Shamma's interest in the oud awoke already at 11 years of age, when he was a young boy in the city Kut on the Tigris river. Since then he has become a world-renowned master of the instrument.
The classical 'oud has six strings, but Shamma has constructed an 8-string 'oud following a manuscript of the 9th century music theorist Al-Farabi, expanding the musical range. (Read more about it and see Farabi's manuscript at Shamma's official website.)
He has also developed a new method of playing the 'oud with only one hand (something that was originally invented by the Iraqi 'oud master Salim Abdulkarim), so that children and soldiers who have lost one arm in war could play the 'oud.
Here, Naseer Shamma is performing "رقصة الفرس" ("When the mare is dancing"):
And here, he demonstrates his one-handed 'oud technique (clip originally from Mike's ouds):
Shamma has lived in exile in Cairo since 1993, but remains conscious of the plight of his fellow countrymen, 4.2 million of whom are refugees, both within Iraq and in neighbouring countries, mainly Syria and Jordan. In December he helped launch a 90-day fundraising campaign to aid Iraqi refugees, in cooperation with the League of Arab States and UNHCR. Back in October, Shamma had approached the League of Arab States offering to help after watching a documentary on Iraqi refugees in neighbouring countries:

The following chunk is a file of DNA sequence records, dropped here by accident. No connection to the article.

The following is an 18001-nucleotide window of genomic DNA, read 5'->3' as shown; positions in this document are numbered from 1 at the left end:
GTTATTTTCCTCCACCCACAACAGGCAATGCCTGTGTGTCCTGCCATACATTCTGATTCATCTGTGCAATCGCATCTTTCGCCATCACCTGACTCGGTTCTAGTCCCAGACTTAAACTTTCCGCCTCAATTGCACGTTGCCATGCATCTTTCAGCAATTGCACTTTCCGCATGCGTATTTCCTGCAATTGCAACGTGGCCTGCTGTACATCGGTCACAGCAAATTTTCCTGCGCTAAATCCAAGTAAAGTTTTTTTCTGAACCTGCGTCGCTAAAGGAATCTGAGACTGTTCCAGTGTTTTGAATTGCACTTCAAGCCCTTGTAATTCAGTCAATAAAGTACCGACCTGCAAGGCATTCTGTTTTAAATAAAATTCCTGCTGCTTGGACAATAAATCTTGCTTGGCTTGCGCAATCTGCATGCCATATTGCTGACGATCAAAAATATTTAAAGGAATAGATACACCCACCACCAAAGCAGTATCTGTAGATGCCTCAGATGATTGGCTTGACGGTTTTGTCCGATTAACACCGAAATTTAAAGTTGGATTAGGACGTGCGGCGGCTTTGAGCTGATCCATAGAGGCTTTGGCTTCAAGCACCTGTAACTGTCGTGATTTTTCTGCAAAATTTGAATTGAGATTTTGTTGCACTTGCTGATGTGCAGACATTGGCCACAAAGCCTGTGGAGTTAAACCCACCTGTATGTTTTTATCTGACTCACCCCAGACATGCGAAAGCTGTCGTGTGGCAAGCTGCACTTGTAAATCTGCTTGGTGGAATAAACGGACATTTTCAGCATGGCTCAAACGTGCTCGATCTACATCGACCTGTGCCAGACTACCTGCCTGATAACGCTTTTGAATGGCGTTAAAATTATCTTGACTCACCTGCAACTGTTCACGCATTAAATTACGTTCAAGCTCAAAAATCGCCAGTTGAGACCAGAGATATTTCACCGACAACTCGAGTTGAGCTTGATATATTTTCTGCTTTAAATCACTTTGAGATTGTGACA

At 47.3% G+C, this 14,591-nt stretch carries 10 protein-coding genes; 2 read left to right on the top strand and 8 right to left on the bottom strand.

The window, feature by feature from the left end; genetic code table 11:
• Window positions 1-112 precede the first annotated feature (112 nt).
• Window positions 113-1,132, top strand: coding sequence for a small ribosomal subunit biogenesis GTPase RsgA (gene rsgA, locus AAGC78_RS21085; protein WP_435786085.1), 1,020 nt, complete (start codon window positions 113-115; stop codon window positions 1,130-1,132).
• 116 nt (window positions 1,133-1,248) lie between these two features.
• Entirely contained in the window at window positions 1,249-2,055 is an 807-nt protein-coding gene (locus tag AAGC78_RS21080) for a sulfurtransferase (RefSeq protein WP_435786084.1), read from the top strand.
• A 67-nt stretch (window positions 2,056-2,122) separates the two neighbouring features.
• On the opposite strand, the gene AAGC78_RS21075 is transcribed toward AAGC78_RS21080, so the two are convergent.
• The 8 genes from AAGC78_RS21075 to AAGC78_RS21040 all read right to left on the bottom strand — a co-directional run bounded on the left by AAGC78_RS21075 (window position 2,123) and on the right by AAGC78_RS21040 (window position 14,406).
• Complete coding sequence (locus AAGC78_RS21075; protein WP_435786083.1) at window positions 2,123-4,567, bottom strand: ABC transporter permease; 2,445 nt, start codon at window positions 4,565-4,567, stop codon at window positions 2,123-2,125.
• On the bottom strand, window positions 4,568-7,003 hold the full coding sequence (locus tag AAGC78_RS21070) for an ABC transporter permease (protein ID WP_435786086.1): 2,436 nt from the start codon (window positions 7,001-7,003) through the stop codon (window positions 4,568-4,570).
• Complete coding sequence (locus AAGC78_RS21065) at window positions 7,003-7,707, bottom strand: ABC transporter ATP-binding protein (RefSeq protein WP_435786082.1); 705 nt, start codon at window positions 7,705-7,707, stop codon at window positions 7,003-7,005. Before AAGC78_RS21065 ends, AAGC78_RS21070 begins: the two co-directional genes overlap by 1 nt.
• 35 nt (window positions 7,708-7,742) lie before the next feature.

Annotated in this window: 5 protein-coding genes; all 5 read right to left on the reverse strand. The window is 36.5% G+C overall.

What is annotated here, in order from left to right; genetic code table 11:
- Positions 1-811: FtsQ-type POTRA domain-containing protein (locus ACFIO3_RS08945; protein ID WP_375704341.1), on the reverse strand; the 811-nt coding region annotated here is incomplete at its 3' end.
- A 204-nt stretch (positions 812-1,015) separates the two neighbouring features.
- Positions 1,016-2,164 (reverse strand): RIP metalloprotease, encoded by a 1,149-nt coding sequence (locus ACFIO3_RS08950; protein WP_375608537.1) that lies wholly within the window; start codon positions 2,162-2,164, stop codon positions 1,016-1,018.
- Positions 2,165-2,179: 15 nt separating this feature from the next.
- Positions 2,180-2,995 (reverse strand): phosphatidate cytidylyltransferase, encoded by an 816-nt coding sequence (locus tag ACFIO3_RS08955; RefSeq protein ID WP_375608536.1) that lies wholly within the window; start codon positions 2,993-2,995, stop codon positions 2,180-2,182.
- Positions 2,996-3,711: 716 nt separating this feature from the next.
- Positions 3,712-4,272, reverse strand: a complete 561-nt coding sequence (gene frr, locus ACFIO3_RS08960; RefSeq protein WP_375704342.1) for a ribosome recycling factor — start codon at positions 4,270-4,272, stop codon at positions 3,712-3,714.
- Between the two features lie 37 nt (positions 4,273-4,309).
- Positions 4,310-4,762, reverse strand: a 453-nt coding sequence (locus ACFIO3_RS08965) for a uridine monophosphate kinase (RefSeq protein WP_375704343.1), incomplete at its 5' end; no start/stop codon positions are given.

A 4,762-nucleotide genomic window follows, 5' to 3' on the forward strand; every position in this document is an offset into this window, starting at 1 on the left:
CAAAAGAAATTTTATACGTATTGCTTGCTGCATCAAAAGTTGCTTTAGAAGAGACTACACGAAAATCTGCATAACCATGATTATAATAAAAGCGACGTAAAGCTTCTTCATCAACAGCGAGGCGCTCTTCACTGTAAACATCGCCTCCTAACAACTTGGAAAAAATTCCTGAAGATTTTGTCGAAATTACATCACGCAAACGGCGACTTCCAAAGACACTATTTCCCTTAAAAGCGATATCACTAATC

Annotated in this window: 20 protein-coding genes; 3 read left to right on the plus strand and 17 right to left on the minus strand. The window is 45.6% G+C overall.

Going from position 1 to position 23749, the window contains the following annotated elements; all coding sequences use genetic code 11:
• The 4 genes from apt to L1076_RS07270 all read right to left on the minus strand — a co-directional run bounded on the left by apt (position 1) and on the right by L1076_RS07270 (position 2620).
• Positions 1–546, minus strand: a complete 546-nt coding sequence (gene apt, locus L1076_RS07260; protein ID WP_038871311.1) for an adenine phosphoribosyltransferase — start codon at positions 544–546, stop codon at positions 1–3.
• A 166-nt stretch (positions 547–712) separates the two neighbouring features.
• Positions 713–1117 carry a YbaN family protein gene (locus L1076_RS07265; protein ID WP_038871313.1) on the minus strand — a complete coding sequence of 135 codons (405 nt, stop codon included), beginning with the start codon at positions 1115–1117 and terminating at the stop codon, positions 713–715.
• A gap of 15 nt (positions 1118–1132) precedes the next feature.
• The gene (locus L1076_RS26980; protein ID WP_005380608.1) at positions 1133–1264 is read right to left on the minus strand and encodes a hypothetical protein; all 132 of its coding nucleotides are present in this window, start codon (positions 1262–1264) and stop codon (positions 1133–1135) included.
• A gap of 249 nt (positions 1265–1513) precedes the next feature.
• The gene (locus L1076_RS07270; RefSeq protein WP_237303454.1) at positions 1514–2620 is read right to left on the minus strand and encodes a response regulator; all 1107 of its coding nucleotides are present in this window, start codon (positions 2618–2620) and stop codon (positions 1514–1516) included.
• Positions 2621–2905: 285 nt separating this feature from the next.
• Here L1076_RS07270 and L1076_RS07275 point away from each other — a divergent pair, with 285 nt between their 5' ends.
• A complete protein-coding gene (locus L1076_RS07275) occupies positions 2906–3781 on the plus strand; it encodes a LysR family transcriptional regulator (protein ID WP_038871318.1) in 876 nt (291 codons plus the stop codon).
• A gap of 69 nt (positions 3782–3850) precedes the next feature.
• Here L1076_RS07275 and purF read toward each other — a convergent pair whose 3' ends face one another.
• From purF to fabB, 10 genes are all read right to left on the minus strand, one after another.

"I have not been able to sleep more than four or five hours a day since that documentary," he said, sitting at his office in a 14th-century house in Cairo's Islamic quarter, where he founded a school to teach youngsters how to play the oud, the Arab cousin of the European lute.
"Winter is approaching. I cannot imagine myself sleeping on a comfortable bed while others are cold, cannot afford medicine or dinner," he said in an interview on Monday. (Reuters)
Read more about the campaign.